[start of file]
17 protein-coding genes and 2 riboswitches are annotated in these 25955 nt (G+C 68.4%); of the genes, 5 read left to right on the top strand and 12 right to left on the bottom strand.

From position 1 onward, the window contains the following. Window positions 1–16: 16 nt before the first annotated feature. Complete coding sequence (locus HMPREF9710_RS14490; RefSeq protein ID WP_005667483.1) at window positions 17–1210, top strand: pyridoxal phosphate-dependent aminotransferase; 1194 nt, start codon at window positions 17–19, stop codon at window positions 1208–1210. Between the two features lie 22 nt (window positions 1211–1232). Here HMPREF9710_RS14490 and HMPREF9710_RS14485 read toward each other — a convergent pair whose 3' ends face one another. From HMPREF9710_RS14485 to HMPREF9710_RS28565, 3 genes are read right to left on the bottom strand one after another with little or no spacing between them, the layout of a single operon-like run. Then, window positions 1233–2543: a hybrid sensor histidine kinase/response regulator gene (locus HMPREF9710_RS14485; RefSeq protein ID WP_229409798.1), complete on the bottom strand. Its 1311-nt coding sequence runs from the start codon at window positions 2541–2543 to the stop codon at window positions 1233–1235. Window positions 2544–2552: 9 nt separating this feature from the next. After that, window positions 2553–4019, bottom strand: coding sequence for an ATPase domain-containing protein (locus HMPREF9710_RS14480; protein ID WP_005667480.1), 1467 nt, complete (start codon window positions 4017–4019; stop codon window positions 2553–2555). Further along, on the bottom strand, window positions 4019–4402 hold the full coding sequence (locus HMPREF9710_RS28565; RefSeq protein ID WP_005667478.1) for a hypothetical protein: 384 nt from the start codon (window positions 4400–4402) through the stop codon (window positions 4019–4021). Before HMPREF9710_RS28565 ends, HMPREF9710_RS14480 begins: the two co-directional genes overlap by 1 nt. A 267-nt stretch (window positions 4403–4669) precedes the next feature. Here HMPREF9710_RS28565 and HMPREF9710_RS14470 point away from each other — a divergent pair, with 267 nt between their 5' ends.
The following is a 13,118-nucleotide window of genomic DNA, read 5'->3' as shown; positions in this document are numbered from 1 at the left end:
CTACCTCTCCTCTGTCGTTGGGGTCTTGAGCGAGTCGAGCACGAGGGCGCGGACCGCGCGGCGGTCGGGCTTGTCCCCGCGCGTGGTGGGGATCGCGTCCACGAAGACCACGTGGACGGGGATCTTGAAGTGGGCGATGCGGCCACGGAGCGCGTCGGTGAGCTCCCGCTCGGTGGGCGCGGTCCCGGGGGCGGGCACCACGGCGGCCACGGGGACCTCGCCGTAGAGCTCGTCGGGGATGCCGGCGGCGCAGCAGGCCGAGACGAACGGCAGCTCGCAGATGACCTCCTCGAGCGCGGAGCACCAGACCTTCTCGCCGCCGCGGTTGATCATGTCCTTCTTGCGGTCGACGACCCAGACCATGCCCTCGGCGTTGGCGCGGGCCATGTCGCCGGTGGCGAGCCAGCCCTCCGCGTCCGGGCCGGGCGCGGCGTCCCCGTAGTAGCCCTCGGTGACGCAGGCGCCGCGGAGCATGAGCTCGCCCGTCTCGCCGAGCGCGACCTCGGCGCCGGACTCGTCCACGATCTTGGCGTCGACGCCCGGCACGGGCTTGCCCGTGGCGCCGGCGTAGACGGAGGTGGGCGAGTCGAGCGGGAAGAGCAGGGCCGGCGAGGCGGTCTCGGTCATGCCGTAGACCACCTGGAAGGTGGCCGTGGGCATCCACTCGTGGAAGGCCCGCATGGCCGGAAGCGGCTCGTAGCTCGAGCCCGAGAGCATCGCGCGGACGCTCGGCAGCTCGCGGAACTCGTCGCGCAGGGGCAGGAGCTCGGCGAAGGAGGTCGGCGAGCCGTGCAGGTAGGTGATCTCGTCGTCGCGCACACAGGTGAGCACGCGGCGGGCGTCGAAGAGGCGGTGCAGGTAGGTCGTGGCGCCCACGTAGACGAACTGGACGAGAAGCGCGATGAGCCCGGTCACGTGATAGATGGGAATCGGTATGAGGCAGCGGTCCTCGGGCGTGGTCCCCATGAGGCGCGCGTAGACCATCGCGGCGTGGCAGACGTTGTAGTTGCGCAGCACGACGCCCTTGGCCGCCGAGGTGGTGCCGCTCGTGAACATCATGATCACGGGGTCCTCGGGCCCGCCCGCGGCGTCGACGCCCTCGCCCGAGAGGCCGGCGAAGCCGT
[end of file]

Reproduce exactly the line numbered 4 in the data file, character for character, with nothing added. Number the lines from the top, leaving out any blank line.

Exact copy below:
CTACCTCTCCTCTGTCGTTGGGGTCTTGAGCGAGTCGAGCACGAGGGCGCGGACCGCGCGGCGGTCGGGCTTGTCCCCGCGCGTGGTGGGGATCGCGTCCACGAAGACCACGTGGACGGGGATCTTGAAGTGGGCGATGCGGCCACGGAGCGCGTCGGTGAGCTCCCGCTCGGTGGGCGCGGTCCCGGGGGCGGGCACCACGGCGGCCACGGGGACCTCGCCGTAGAGCTCGTCGGGGATGCCGGCGGCGCAGCAGGCCGAGACGAACGGCAGCTCGCAGATGACCTCCTCGAGCGCGGAGCACCAGACCTTCTCGCCGCCGCGGTTGATCATGTCCTTCTTGCGGTCGACGACCCAGACCATGCCCTCGGCGTTGGCGCGGGCCATGTCGCCGGTGGCGAGCCAGCCCTCCGCGTCCGGGCCGGGCGCGGCGTCCCCGTAGTAGCCCTCGGTGACGCAGGCGCCGCGGAGCATGAGCTCGCCCGTCTCGCCGAGCGCGACCTCGGCGCCGGACTCGTCCACGATCTTGGCGTCGACGCCCGGCACGGGCTTGCCCGTGGCGCCGGCGTAGACGGAGGTGGGCGAGTCGAGCGGGAAGAGCAGGGCCGGCGAGGCGGTCTCGGTCATGCCGTAGACCACCTGGAAGGTGGCCGTGGGCATCCACTCGTGGAAGGCCCGCATGGCCGGAAGCGGCTCGTAGCTCGAGCCCGAGAGCATCGCGCGGACGCTCGGCAGCTCGCGGAACTCGTCGCGCAGGGGCAGGAGCTCGGCGAAGGAGGTCGGCGAGCCGTGCAGGTAGGTGATCTCGTCGTCGCGCACACAGGTGAGCACGCGGCGGGCGTCGAAGAGGCGGTGCAGGTAGGTCGTGGCGCCCACGTAGACGAACTGGACGAGAAGCGCGATGAGCCCGGTCACGTGATAGATGGGAATCGGTATGAGGCAGCGGTCCTCGGGCGTGGTCCCCATGAGGCGCGCGTAGACCATCGCGGCGTGGCAGACGTTGTAGTTGCGCAGCACGACGCCCTTGGCCGCCGAGGTGGTGCCGCTCGTGAACATCATGATCACGGGGTCCTCGGGCCCGCCCGCGGCGTCGACGCCCTCGCCCGAGAGGCCGGCGAAGCCGT